|Mom aloft in the hands of my grandfather Philip|
James expressed some surprise that the second installment of Archive Fever would be, like the first, about Mom (if you're counting the Palin thing, don't). But his surprise was only momentary: Mom and the archive are natural allies. The word "archive," as Derrida reminds us, is rooted in "commencement" and "commandment" and "home," three areas in which Mom is supreme. Mom saves the ephemera that feed the archive decades later; she produces, directs and makes cameo appearances in the films in which we star, a fact brought home to me this week by Mom's commandment that I digitize the home video collection before she leaves for Israel, which means before I leave for New York, which is (shoot me) Friday.
If you ever want your old VHS tapes digitized, don't give the job to a filmmaker, at least not if you want it done this year. You know those OCD victims who have to lick every doorknob? That's me in a room with unedited footage. My grandparents' home movies, formerly 26 minutes, 45 seconds and one frame of film transfered ten years ago to VHS, are now six short films set to recordings of my sister's original songs and our performances of Bartok violin duos. Making these was a complete joy that has drifted, inexorably, into a panic attack as I stare down one hour, 34 minutes, 51 seconds and 23 frames of my mother's home movies of my sister and me, plus several hours of musical performance and other video in the VHS collection. It will get done: the archive commands it.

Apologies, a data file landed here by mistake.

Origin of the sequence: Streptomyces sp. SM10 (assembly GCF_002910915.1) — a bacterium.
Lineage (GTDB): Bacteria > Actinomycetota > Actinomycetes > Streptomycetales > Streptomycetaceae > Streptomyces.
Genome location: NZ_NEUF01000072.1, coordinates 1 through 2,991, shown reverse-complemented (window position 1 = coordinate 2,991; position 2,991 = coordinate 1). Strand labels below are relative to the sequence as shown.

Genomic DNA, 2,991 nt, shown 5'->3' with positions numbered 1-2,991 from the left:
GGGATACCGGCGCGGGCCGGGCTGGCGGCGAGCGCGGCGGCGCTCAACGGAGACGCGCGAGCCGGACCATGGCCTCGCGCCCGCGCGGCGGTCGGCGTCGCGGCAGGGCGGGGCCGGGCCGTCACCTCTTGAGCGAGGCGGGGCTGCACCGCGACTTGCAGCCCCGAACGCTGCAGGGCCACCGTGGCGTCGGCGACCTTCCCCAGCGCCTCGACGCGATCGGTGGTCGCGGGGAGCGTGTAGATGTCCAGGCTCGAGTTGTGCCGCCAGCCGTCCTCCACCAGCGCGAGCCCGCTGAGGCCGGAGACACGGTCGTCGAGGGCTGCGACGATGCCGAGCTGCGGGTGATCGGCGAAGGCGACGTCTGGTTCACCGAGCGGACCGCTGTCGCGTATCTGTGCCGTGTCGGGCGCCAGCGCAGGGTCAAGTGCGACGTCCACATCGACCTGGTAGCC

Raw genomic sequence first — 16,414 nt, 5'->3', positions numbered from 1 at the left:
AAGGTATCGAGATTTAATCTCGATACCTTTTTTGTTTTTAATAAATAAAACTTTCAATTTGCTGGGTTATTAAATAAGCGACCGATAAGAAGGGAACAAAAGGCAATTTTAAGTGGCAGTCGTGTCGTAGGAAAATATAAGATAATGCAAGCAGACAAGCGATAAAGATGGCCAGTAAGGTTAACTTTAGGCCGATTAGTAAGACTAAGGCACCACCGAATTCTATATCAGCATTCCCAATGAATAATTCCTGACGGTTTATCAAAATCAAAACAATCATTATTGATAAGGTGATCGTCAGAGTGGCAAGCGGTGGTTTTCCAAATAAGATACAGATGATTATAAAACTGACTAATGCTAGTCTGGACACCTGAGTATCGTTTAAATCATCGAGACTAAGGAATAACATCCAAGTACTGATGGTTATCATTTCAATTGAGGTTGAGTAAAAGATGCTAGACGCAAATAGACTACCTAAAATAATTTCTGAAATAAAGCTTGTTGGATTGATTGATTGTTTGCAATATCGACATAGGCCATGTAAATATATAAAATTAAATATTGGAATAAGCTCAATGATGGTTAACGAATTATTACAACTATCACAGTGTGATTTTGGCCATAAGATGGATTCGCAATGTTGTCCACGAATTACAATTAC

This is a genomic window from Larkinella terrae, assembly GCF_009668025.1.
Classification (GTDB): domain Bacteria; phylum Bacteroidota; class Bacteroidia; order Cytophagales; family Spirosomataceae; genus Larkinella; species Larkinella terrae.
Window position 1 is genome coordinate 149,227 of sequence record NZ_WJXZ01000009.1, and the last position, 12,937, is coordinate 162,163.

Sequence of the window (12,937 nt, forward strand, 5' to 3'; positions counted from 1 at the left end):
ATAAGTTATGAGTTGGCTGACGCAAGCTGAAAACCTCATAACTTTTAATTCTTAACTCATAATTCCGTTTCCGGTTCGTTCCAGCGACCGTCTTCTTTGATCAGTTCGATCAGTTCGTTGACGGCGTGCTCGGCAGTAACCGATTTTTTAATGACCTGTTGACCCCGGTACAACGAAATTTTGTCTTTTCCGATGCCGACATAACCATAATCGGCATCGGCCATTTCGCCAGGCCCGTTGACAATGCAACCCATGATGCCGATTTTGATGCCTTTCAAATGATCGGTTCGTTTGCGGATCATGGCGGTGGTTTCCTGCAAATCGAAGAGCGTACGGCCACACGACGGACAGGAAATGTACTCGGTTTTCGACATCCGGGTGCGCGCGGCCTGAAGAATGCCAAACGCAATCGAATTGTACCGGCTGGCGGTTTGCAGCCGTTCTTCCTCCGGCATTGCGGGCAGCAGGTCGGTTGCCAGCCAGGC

I'd like to share some of the video with you, but there isn't enough time before departure to deinterlace and compress anything. In any case the stills are sometimes better than the footage:
|Helen, my grandmother, with my infant mother in the summer or fall of 1941|
|My great aunt Sylvia holding Mom|
|Philip and Mom|
|Mom holds my sister, then Eva and now Chava Rachel, who requests a celery stick|
|Mom in January 1973 (Eva's 5th-birthday party)|